This is a continuation of a discussion with a reader named Natalie. The discussion began with a comment on my post, Is It Ok To Soften The Knee To Get Greater Turn-Out?, which lead to another comment, which lead to another comment, which lead to ANOTHER comment……. You get the picture. (Click the link above and scroll down to comments to read the first part of our discussion.)
“The more you do bigger gestures the more you need to incorporate the big muscles [e.g. glutes]. However if you are not lifting the legs and simply doing plies or port de bras … just standing still moving the arms around … you do not need to have your glutes engaged to maximum.” It is more efficient, she says, to use the deep rotator muscles while standing because they are closer to the bones.
Natalie is not the only one who has received this information from teachers and ballet physiologists. Gretchen Ward Warren says something similar in her book, Classical Ballet Technique: “It is often incorrectly assumed that turn-out is maintained by contracting the buttocks muscles. The hip rotator muscles–not the gluteus muscles–rotate the legs outward. However, the buttocks muscles are often used to stabilize the body in the turned-out position and can help the dancer to feel and control turn-out. These muscles should not be overused. The sensation of tightening should be felt at the top of the back of the legs–more underneath the buttocks than on top of them. Never pinch the buttocks together so that the pelvis is thrust forward (i.e. tucked under).” (Emphasis is her own.)
“The glutes are bigger muscles than the tiny deep muscles and therefore they are more suitable for taking on the ‘heavy lifting’ … If you are not allowed to make the glutes work (hard!) in a standing position, then how are they going to be strong enough to hold the leg in developpe?”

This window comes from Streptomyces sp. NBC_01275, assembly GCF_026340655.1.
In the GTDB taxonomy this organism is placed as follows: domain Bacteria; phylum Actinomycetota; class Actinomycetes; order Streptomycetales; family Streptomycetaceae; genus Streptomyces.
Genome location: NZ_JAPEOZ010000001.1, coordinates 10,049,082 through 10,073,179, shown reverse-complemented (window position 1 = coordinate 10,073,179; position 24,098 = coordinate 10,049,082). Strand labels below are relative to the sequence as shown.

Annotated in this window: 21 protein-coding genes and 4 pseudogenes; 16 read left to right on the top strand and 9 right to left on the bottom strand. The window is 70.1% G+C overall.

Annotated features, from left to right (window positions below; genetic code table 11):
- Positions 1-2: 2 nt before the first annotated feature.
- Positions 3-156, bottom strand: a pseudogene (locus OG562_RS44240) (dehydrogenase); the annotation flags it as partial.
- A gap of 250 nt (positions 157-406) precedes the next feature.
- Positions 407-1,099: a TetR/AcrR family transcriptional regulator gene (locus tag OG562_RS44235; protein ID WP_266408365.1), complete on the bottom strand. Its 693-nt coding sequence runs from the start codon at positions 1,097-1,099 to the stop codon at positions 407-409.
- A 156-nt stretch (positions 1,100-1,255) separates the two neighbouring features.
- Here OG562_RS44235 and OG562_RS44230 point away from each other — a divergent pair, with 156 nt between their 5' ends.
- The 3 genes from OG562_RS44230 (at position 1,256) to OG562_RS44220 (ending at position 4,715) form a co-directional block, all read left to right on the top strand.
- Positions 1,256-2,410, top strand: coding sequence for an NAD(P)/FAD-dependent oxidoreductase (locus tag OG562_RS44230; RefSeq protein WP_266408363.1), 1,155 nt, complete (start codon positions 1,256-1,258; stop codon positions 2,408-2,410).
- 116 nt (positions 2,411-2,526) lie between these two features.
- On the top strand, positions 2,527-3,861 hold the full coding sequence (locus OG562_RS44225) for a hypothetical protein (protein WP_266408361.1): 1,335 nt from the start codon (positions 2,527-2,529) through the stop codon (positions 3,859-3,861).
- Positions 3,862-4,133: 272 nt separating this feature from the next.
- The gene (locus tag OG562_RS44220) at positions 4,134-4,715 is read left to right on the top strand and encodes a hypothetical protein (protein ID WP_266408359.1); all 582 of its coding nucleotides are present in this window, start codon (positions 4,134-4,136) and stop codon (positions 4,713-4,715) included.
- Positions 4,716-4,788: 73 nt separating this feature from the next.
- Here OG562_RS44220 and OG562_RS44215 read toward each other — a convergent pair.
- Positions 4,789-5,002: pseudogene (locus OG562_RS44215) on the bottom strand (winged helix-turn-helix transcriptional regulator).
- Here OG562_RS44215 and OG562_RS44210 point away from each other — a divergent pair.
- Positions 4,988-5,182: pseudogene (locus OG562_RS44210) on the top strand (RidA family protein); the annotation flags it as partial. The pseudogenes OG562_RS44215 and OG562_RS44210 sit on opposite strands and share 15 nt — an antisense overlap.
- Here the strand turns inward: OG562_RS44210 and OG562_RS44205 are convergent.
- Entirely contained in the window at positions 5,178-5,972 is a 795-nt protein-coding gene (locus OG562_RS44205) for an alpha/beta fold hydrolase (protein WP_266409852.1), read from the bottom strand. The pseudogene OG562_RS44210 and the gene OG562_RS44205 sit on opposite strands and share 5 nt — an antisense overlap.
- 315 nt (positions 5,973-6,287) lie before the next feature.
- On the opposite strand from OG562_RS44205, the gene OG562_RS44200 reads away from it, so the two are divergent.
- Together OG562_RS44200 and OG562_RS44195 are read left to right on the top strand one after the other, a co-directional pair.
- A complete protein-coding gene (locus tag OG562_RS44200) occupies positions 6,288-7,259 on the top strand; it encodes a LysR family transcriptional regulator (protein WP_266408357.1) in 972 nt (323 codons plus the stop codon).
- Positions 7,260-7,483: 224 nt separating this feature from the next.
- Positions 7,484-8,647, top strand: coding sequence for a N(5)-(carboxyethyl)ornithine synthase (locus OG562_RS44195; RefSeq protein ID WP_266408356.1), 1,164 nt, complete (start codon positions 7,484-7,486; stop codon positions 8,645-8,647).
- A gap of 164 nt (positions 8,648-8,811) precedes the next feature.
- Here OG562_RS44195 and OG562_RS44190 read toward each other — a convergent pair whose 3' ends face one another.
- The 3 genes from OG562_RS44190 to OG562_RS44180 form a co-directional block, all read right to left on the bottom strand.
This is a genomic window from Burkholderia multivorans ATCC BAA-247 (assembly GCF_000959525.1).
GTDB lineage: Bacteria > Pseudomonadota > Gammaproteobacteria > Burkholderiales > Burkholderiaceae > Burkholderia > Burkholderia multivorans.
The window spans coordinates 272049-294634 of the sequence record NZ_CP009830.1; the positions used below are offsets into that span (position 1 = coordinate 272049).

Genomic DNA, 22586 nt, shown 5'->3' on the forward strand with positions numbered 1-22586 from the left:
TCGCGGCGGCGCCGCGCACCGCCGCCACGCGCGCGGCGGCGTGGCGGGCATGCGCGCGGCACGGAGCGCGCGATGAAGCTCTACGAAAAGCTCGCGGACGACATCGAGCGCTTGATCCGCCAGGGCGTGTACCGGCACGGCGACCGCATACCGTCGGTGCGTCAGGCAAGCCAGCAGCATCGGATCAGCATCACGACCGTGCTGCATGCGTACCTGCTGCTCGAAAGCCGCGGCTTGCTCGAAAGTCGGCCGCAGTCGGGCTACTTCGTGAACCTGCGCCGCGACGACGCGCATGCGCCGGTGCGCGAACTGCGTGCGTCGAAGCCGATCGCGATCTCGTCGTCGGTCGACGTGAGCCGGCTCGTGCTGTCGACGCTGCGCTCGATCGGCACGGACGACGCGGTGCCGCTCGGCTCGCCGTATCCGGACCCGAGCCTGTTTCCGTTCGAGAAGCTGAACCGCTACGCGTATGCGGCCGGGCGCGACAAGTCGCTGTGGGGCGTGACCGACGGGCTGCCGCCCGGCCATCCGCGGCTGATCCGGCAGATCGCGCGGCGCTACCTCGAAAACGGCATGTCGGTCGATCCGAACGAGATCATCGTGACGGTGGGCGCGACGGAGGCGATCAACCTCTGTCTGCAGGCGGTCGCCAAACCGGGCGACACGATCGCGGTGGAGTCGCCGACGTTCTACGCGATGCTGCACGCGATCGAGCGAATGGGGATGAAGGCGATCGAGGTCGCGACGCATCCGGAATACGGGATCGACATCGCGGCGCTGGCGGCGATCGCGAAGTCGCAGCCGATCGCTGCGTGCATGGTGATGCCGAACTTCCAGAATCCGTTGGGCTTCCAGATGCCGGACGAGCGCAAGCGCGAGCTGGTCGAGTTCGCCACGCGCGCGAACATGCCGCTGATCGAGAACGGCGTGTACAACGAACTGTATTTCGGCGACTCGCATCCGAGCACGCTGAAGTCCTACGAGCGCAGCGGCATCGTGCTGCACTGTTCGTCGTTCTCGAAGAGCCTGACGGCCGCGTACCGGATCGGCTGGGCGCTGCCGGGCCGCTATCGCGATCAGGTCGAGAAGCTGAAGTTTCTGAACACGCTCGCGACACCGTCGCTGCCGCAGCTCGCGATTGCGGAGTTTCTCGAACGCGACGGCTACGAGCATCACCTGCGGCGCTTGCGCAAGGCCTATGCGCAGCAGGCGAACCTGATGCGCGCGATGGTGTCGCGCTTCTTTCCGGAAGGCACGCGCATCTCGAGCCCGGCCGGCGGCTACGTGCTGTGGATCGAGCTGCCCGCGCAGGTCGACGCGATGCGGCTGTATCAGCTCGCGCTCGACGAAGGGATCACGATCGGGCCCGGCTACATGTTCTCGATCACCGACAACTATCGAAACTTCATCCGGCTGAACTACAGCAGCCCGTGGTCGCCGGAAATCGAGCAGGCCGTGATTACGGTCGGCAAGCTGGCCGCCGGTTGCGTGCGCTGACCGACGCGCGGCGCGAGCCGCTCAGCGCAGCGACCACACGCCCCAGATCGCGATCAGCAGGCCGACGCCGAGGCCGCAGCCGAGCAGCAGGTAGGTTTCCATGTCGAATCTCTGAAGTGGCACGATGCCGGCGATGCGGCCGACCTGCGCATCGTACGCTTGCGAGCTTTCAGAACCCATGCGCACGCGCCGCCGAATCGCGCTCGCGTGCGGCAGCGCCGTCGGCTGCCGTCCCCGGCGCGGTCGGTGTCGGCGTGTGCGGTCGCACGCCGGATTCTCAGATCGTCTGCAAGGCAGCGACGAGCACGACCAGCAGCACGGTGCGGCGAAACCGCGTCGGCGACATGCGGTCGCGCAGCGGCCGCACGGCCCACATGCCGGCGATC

I was taught to squeeze the glutes tightly by my ballet teachers, and I am also getting this information from pedagogical degree holder from the Vaganova Academy, Eric Conrad (see his two-part video blog below).
In response to what Warren wrote in her book, I would say that from a purely physiological standpoint, it is BOTH the hip rotator muscles AND the gluteus muscles which hold turn-out (a.k.a. external, or lateral, rotation), not simply one or the other. (For a list of which muscles are used to turn-out, go to this website and scroll down to the bottom where it says, “Lateral Rotation (External Rotation)”.) She also doesn’t explain why you need to be careful not to “overuse” the glutes, so I feel a bit lacking for explanation.
Eric Conrad joins in the discussion by talking about conservation of energy…
Conrad Says You Can’t Trust Everything You Read
Eric Conrad also touches on this topic in his two-part blog entitled, “Shocking Misinformation.” In fact, a lot of what I am saying is just paraphrasing what he says below…
…and Part 2…
What do YOU think? Comment below!